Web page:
Mary Wimbury, Care Forum Wales
Care providers in Wales are a diverse bunch: small, local, family run organisations; large UK wide corporates; charities; housing associations – and I’ve only scratched the surface… Care Forum Wales brings together 450 registered care providers to share good practice and issues. We advocate on their behalf to decision makers: Welsh Government, regulators and the local authorities and health boards who commission care.
The last two and half years have been particularly gruelling for the sector. The vulnerable people our members provide care for were at extremely high risk if they contracted covid – and we saw any number of tragedies unfold. But we also saw those working in the sector go above and beyond. Staff moving in to care homes to protect both residents and their own families. In the early days care providers finding inventive ways to source and make their own PPE. But also just dealing with the day to day struggle to keep on top of the latest advice about how to deal with a new, evolving and extremely dangerous disease.
Prior to the pandemic sharing good practice amongst members meant regular in person events with an opportunity to network and sometimes putting members in touch with each other to learn about dealing with specific issues. Like everyone else, the way we worked changed dramatically almost overnight. Straight away we set up a whatsapp group to share emerging guidance and where members could ask questions and exchange information but also raise queries for us to get answers about how to deal with things on the ground. We know members found it an invaluable lifeline – for the information, but also the solidarity from others in similar situations. That’s now expanded into a range of whatsapp groups on different aspects of care and covering different geographical areas with Wales. We’ve also morphed from our regular full day in person updates to shorter bitesize seminars on particular topics of interest to members. Our pre-pandemic monthly e-updates to members were at point going out on a daily basis. We’ve now settled into a weekly routine and feedback from members is they find these useful.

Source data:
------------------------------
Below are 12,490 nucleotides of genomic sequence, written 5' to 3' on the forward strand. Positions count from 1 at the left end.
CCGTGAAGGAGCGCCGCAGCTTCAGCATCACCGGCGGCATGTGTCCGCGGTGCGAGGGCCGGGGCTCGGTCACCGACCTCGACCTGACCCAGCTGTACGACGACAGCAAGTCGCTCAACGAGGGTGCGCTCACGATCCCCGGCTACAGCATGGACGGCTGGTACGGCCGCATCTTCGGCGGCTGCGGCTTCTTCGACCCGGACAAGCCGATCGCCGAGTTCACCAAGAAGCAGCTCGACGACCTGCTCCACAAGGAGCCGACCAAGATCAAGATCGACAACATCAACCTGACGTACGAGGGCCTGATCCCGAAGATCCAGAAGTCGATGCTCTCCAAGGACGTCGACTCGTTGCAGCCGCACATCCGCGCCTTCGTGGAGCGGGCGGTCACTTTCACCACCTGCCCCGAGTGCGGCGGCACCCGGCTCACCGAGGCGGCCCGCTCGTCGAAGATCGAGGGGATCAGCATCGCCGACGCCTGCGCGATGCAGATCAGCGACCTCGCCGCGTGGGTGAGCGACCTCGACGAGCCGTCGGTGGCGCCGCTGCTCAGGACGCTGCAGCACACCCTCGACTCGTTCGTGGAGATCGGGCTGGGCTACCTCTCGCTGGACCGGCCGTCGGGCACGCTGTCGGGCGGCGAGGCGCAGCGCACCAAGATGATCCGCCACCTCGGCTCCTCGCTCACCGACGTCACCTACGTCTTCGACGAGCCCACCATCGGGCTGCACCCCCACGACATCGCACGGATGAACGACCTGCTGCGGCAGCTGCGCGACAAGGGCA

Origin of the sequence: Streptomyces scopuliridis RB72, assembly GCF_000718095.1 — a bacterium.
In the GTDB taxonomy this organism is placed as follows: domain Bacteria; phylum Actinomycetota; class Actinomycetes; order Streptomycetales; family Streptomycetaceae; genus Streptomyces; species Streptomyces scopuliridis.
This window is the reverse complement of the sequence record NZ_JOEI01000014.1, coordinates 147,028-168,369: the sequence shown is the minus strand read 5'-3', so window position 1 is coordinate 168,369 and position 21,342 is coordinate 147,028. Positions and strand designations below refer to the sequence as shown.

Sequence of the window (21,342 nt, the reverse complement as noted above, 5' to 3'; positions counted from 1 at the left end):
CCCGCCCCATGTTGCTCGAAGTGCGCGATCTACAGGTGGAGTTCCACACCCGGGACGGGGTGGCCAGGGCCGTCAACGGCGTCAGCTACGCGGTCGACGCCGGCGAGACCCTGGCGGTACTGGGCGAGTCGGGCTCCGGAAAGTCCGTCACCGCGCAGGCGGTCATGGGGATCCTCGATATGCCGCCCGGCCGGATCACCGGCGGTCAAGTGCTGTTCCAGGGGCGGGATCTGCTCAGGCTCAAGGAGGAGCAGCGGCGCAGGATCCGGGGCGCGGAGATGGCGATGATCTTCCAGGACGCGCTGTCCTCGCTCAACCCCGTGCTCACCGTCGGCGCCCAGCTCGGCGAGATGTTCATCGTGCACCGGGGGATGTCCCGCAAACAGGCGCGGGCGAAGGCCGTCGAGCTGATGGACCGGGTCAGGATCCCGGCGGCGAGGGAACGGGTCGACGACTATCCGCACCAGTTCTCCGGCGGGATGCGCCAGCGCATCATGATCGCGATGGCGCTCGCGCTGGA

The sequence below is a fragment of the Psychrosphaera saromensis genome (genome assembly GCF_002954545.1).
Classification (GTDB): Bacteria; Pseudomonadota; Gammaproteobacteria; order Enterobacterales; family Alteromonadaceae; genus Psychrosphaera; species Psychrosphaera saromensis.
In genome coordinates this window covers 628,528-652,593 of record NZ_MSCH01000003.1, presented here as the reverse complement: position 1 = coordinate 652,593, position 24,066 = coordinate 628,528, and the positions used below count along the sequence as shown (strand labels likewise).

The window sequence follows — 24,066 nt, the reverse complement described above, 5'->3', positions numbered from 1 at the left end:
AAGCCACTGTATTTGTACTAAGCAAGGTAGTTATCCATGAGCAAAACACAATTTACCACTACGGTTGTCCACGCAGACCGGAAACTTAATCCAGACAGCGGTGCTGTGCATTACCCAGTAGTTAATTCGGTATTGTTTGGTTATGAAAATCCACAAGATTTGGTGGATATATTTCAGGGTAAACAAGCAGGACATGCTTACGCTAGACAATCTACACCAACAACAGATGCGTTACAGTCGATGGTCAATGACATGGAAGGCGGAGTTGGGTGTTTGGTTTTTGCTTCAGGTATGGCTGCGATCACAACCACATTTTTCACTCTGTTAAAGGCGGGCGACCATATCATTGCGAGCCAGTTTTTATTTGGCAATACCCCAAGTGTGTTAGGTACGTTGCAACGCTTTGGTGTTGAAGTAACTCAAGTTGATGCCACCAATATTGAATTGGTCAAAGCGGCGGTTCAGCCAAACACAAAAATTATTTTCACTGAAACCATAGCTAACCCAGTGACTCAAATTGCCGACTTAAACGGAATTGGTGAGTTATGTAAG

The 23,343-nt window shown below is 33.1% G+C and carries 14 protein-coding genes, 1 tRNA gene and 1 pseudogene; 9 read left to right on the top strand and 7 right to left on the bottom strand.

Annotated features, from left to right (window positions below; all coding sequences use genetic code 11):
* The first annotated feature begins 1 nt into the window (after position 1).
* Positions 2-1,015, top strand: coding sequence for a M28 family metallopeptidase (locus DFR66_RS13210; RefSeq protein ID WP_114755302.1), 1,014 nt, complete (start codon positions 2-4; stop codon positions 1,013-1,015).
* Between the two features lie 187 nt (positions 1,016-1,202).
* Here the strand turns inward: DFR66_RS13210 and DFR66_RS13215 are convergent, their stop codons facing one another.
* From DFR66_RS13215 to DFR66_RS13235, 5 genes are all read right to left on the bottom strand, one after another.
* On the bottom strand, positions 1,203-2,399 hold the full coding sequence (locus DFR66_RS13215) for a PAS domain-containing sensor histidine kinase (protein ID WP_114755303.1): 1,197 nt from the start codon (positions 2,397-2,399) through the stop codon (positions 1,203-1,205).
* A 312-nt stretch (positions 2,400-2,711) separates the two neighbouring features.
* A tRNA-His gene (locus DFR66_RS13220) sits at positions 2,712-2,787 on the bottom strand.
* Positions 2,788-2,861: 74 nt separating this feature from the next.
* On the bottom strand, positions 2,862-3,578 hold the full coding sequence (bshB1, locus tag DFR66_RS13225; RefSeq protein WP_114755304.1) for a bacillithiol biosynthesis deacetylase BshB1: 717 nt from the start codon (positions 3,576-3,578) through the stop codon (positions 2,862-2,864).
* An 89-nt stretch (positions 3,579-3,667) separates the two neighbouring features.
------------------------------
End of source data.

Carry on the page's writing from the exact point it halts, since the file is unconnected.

In the heat of the pandemic we were in touch regularly and frequently with Welsh Government, regulators and commissioners of care. And I know they found the on the ground feedback we brought from our members invaluable too. The best relationships were those where we had iterative processes. Decisions often had to be made fast, based on new and emerging evidence. But where we could provide feedback from providers about how things were working in reality we could then help refine those decisions in real time to get us to a better place where up to the minute advice was implemented in a way which worked on the ground with as much speed as possible.
As we emerge from the pandemic, like other organisations, and with our partners, we are working out how to keep the positives and build on them as we face the current challenges of staff retention and recruitment and cost of living pressures. We’ll continue to be there sharing good practice amongst care providers and advocating on their behalf to ensure a stronger system that works in terms of delivering care to our most vulnerable.
This resource was uploaded as part of our conference, ‘Home Comforts’, which is aimed at sharing best practice in adult social care.